Crypto is the money of society, the money of people. This status is not negated by the fact that some people become ridiculously wealthy through crypto; the free market has always rewarded successful innovators and early adopters. The status is not damaged by crypto experiments that fail; the free market is a brutal laboratory, with many dead ends. Imprudent people, who lose money through foolish acts, discover that the free market is also a corrective mechanism, without compassion. Even fraud does not cast a shadow on crypto as the money of society. Fraud haunts all human activities, especially lucrative ones. And those who appeal to the state for a remedy should remember that the state is institutionalized fraud and theft. Over time, the free market tends toward self-regulation.
What can threaten crypto’s role as the money of society? The greatest danger is the drive to change the function and form crypto from being an expression of society into an expression of the state. The drive for so-called “respectability” involves regulation, state-issuance, and other measures that would reduce crypto to another form of fiat, another form of central banking.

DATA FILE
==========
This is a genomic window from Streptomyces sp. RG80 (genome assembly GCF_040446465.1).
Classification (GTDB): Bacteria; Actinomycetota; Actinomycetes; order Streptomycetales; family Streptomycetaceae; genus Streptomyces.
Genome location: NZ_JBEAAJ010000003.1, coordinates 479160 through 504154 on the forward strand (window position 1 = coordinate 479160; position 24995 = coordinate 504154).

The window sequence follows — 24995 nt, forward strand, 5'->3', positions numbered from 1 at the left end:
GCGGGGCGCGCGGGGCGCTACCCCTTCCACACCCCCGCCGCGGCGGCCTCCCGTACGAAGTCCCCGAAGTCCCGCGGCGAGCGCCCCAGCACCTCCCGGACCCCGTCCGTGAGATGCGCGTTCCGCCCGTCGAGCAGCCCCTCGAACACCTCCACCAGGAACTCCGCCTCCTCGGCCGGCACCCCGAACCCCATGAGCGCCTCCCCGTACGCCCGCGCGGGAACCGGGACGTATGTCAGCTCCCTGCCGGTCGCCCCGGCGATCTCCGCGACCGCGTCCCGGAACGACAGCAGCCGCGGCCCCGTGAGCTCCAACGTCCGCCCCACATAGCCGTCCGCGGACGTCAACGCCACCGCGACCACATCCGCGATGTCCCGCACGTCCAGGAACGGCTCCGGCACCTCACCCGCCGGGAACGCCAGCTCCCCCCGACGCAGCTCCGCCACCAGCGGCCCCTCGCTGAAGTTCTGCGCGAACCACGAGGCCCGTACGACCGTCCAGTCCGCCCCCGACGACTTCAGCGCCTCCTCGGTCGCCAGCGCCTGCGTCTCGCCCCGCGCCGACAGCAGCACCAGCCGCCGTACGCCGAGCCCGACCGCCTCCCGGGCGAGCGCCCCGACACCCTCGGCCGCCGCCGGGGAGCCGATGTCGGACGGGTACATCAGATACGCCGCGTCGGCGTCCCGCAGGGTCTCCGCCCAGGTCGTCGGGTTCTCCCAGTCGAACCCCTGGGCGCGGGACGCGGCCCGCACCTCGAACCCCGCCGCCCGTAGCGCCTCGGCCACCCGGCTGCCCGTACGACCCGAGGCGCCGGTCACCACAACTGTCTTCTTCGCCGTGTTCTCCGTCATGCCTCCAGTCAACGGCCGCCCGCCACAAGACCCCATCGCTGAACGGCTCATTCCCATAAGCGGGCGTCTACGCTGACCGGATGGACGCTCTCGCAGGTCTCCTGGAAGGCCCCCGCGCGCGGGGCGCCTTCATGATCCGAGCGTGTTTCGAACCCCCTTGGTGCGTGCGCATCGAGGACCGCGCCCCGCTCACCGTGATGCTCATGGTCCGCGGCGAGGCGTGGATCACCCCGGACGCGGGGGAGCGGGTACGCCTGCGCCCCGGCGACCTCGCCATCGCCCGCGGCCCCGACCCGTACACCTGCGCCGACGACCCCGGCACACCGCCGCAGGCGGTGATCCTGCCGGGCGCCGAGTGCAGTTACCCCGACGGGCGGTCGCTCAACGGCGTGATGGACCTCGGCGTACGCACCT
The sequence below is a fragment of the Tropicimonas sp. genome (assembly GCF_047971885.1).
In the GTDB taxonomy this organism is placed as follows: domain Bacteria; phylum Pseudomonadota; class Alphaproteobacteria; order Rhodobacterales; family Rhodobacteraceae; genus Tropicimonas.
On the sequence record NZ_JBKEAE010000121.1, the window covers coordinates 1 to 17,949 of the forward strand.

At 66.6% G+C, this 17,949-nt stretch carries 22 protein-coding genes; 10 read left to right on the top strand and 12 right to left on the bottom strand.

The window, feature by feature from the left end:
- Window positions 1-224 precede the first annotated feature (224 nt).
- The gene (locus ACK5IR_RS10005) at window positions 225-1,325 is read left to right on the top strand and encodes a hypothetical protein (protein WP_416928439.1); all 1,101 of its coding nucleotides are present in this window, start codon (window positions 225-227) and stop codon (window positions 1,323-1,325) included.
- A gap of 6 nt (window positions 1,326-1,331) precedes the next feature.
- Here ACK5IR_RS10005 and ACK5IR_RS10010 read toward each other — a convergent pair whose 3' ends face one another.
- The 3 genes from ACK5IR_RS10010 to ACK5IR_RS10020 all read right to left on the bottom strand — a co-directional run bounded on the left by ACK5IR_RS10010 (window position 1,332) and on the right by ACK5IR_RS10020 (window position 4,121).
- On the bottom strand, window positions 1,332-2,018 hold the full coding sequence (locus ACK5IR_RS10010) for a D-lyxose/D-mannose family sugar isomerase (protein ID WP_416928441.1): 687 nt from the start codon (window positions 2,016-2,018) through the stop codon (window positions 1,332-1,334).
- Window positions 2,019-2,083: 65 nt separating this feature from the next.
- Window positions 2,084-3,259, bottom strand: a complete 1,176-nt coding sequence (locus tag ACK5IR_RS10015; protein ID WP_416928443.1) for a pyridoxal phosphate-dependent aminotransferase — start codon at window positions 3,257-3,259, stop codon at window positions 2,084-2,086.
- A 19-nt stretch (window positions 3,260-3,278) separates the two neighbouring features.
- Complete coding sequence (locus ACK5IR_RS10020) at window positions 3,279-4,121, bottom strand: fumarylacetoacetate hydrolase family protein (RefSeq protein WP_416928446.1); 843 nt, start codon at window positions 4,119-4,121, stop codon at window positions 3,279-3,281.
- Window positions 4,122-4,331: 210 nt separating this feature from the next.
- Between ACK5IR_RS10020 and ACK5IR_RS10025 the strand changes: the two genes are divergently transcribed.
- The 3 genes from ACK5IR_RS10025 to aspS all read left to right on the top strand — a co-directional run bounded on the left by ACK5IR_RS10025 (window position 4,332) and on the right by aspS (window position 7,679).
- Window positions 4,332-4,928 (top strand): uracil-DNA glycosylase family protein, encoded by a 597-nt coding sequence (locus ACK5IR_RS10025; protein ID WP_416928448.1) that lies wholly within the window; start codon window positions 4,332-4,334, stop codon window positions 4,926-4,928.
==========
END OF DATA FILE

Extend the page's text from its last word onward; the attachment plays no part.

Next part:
Crypto and Society Share the Same Basic Form
One indication of crypto being the money of society is that the two have the same basic function and form. The function is to empower the individual; form follows. It is no wonder that crypto’s structure parallels that of society itself. The parallels include,
- A hard structure underlies them both. For crypto, it is the immutable blockchain that is remarkably immune to manipulation or exploitation; for society, it is the inviolable principle of non-aggression.
- The frameworks do not inhibit diversity. Their security and freedom encourage almost infinite innovations. A major reason: Adopting the underlying structure is not a matter of law but of choice, which is unrestricted thereafter.
- Third parties are not necessary for many of the transactions. For a complicated exchange, such as one that demands escrow, a third party is useful. Even then, however, the amount of trust required can be limited by strategies like getting in and out quickly.
- There is no barrier to entry. No state license, no permission, no legal forms.
- Both crypto and society are decentralized. Among the many advantages of this is that neither has a single point of failure where the entire system is vulnerable to bad actors.